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…but a lot of sense.

I take a lot of pride in listening. Valerie used to tell me that was the one of the best things about me on our first date. I listened, and I didn’t make a move on the first date. The best relationships just happen naturally.

Listening skills must be crucial in any professional or personal relationship with Marcus. Because Marcus takes a lot of pride in talking! Much more so quantity talking, rather than quality talking.

And if there’s one thing that Marcus isn’t very good at–it’s NOT wanting to stop talking. (Funny thing, ever since I met him, I find myself speaking in a lot of double negatives whenever describing Marcus.)

While Marcus is sober, I have a hard enough time getting a word in edgewise. Now put a drink in his hand, and that’s darn near impossible. He doesn’t realize how much he rambles and slurs, but that’s OK if he’s not speaking to anyone super important, such as a hedge fund manager, a real estate developer, or a private banker.

Or even a FinCEN investigator. I could never be that way myself. I always watch what I drink. You never know who’s listening.

If you haven’t figured it out, I’m very self-controlling. I’ve never felt like I was very controlling. Even Valerie would testify to that.

Marcus is the type of guy who might carry drinks in both hands. Alcohol for Marcus’ mouth is like oil to his motor-mouth, so he can run non-stop. Shockingly, he still makes a lot of sense. That’s his gift.

For example, Marcus can utter ten sentences without taking a single extra breath. Nine of those sentences will probably be completely ludicrous, preposterous, and ridiculous. On our first day alone, he tells me that he alone knows how to bail out Obama and the federal deficit. He tells me how he has manipulated the credit card system into giving him credit card after credit card even though he will default on each of them within the first year of use, which is fine as long as you buy your cars and houses in cash. He tells me that he turned down a full-ride to Princeton because it wasn’t close enough to the ocean. He tells me that he has slept with at least one Hooters waitress from every Hooters he has ever visited—with the exception of the uggos at Hooters in St. Louis. (As if qualifying that last remark makes it sound all the more true.)

From any other guy, he would have said these things like a huge boast. But Marcus says stuff like this he has convinced himself these were all true.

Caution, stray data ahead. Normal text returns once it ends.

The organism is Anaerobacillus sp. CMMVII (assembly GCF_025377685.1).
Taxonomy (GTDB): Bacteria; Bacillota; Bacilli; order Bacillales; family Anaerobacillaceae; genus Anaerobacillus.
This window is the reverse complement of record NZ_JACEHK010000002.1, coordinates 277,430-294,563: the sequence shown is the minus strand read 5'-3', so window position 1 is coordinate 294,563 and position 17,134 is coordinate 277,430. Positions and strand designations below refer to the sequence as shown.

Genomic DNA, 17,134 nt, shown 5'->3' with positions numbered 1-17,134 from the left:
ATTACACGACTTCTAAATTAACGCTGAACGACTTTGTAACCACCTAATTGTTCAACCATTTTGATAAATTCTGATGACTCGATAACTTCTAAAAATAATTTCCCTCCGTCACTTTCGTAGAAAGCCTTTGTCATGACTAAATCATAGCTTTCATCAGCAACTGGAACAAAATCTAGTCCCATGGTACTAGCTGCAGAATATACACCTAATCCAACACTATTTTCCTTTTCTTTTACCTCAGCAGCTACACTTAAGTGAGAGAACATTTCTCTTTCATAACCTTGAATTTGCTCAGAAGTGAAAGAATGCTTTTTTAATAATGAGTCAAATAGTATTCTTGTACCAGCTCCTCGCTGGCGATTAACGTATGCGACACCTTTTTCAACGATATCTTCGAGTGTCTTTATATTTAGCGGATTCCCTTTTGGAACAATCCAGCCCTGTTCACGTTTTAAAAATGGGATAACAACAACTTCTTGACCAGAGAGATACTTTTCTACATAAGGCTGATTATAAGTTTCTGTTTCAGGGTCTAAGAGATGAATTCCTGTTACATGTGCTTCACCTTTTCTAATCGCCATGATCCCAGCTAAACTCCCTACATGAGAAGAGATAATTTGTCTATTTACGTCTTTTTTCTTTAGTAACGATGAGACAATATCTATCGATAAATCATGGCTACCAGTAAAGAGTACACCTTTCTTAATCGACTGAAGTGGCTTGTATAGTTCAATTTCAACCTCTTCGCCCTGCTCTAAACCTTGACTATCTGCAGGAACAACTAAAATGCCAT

I must have been rolling my eyes after he mentioned his personal legend with Hooters waitresses. So Marcus flags down the very next woman glued to her Crackberry as she walks past us by the bar. She’s smartly dressed, with her brunette hair tight in a bun, probably twenty years his senior. I will always remember her as Executive Cougar Bun. Executive Cougar Bun is polite enough not to completely ignore him. Clearly, this already places her out of his league.

Marcus musters, in the fewest slurred syllables possible, that Executive Cougar Bun goes home every night after a long day at the bank, and gets all sexy looking, because while Executive Cougar Bun knows she’s smarter than every man she works with–she can’t be both sexy and smart to get ahead in this profession…without anyone thinking that she’s really relying on the world’s oldest profession to get to the top.

She lets this sink in. But he doesn’t even bother for her reply. Marcus flags down the bartender and offers to pick up Executive Cougar Bun’s first drink on his tab. And then he casually turns his back on her, as if giving her permission to leave and get back to her business—compliment in hand.

Executive Cougar Bun, this very self-assured female executive, is flabbergasted. Part of her knows that Marcus’ uncouth behavior is beneath her normal tastes. And yet, she stands there glued to the spot, even with his back to her. Executive Cougar Bun doesn’t want to leave. Not just yet. Like most people, she’s intrigued by Marcus the first time you’re exposed to him.

Finally, Executive Cougar Bun breaks her silence to ask Marcus what he’s drinking.

“Bud Lights. Two-for-one.”